Monument is the electronic driven follow-up to their acclaimed ambient-minimalist suite Terrain, presenting the band at their most direct
It’s rare that a band releases two albums within six months of each other, rarer too that while both are so different, they are both as epochal in terms of the band’s output as Terrain and Monument are to Portico Quartet. The irony is that Monument, a stripped-back, intentionally direct album, was the album that the band set out to write in May 2020, before the dream like long-form Terrain came into focus. Briefly they were two halves of the same record, but the band ended up developing these two distinct bodies of work concurrently. And although they were written side-by-side and recorded at the same sessions, they are records best understood as distinct from each other, each with opposing ideas and forms.
Monument is one of Portico Quartet’s most accessible, direct records to date. If Terrain addressed the darker side of how Duncan Bellamy and Jack Wyllie made sense of the pandemic, then Monument resonates as an ode to better times. If not quite a dance record, it nonetheless pulses with an energy, radiance and a scalpel sharp focus. Jack Wyllie explains: “It’s possibly our most direct album to date. It’s melodic, structured and there’s an economy to it that is very efficient. There’s not much searching or wastage within the music itself, it is all finalised ideas, precisely sculpted and presented as a polished artefact.”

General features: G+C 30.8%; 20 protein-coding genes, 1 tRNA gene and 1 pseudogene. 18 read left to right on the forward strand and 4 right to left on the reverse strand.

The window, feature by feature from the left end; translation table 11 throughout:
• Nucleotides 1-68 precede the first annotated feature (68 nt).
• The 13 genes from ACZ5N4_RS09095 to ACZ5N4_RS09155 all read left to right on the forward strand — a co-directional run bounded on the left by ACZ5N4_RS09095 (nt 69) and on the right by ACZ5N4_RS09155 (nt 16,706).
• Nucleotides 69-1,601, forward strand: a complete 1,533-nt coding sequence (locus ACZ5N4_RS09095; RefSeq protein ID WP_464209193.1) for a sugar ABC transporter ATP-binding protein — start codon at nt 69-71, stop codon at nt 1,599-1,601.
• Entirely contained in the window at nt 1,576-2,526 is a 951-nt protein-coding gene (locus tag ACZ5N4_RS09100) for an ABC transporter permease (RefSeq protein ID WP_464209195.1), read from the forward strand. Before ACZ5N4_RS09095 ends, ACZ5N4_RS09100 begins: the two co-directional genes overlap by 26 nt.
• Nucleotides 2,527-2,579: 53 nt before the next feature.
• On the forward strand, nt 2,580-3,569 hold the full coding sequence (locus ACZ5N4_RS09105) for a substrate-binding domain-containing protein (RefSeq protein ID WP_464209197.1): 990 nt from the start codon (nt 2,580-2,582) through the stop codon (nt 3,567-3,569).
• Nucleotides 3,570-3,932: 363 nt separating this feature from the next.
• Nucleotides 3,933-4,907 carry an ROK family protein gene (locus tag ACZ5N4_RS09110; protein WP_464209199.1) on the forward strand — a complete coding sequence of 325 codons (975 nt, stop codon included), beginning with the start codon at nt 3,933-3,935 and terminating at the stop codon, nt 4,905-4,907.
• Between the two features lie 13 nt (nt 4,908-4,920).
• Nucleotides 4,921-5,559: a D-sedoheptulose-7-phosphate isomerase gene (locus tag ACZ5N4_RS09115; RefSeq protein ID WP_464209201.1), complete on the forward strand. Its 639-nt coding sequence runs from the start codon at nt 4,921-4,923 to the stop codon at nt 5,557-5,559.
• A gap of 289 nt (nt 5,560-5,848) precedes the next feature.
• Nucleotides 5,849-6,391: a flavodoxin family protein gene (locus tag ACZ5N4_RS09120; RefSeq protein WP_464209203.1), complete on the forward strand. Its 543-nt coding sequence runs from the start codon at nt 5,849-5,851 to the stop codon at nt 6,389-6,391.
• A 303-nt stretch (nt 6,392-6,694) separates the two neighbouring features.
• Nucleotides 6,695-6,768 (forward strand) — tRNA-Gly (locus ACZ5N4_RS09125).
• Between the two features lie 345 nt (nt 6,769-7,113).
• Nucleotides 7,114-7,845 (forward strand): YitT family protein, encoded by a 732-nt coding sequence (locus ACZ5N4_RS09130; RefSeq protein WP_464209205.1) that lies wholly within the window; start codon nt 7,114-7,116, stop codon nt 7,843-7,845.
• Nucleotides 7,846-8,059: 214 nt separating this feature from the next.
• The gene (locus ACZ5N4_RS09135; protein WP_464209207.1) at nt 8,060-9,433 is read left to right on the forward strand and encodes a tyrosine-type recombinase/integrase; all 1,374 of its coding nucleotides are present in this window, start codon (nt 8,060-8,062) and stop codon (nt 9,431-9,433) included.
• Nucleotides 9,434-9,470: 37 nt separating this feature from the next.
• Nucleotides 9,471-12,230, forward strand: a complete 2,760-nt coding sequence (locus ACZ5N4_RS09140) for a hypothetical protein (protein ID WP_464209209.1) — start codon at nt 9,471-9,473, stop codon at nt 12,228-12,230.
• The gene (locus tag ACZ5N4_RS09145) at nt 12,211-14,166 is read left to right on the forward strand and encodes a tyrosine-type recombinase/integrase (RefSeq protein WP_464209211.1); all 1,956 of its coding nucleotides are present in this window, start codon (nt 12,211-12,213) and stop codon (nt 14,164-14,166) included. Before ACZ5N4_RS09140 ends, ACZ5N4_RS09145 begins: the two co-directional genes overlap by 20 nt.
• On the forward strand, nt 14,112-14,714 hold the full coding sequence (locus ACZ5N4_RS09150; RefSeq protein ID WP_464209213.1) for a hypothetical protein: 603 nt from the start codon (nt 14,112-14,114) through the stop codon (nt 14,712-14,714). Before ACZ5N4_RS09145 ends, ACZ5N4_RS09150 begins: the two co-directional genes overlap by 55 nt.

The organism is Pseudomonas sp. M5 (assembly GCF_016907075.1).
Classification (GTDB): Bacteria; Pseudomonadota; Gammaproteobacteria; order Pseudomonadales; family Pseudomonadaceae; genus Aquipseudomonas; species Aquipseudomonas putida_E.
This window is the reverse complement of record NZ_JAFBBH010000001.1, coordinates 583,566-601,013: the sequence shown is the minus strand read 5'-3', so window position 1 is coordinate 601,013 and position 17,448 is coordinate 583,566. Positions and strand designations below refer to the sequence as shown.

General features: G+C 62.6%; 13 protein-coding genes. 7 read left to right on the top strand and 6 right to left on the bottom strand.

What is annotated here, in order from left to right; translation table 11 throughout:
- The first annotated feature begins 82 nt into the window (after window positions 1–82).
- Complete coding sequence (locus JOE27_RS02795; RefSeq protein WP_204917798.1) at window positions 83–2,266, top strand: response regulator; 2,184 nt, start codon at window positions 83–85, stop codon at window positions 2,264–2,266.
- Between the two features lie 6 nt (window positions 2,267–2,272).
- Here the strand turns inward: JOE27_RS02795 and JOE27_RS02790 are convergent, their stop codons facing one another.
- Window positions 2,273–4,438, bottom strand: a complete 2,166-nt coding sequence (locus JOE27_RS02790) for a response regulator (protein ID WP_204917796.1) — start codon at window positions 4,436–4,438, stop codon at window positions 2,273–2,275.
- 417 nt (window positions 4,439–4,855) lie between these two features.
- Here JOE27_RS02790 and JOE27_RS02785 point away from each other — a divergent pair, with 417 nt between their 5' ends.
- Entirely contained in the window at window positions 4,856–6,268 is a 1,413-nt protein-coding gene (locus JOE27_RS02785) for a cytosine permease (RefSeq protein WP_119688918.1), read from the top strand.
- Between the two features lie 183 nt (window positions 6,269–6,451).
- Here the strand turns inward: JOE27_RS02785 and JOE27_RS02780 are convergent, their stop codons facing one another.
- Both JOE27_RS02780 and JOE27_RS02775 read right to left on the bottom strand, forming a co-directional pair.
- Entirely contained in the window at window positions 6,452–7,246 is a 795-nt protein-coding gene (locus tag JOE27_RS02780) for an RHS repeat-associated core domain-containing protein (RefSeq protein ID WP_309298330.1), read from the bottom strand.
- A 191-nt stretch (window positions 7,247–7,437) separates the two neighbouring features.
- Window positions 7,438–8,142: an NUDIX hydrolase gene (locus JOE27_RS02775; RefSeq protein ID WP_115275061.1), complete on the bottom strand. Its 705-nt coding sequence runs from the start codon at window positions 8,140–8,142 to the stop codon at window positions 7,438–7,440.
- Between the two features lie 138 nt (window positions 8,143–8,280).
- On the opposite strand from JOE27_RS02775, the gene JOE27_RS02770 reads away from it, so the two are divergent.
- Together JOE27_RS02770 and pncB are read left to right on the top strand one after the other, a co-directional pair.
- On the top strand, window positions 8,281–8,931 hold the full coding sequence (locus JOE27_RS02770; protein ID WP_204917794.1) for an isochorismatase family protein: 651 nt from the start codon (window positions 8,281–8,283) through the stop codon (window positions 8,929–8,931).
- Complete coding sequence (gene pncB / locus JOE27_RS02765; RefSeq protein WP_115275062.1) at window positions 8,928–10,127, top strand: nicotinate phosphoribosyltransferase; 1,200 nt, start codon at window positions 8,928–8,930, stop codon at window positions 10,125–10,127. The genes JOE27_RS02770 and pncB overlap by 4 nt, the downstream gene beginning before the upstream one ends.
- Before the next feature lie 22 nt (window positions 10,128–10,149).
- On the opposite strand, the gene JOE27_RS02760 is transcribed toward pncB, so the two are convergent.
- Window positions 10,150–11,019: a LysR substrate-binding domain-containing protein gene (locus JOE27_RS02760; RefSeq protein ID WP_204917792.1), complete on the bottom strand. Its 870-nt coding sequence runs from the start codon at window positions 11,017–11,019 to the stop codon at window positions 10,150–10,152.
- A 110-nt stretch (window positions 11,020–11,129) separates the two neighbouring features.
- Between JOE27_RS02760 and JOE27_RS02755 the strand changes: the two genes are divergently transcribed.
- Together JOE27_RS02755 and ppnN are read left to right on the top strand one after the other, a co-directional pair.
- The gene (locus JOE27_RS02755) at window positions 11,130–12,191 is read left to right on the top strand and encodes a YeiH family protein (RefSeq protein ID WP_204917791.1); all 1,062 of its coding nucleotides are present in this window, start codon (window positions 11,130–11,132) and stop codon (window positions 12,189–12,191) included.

Bellamy expands “Monument sits somewhere between our albums Portico Quartet and Art in the Age of Automation. It has perhaps a more overtly electronic edge to its sound – there are more synthesisers and electronic elements than we have used before and the music is often streamlined and rhythmic”.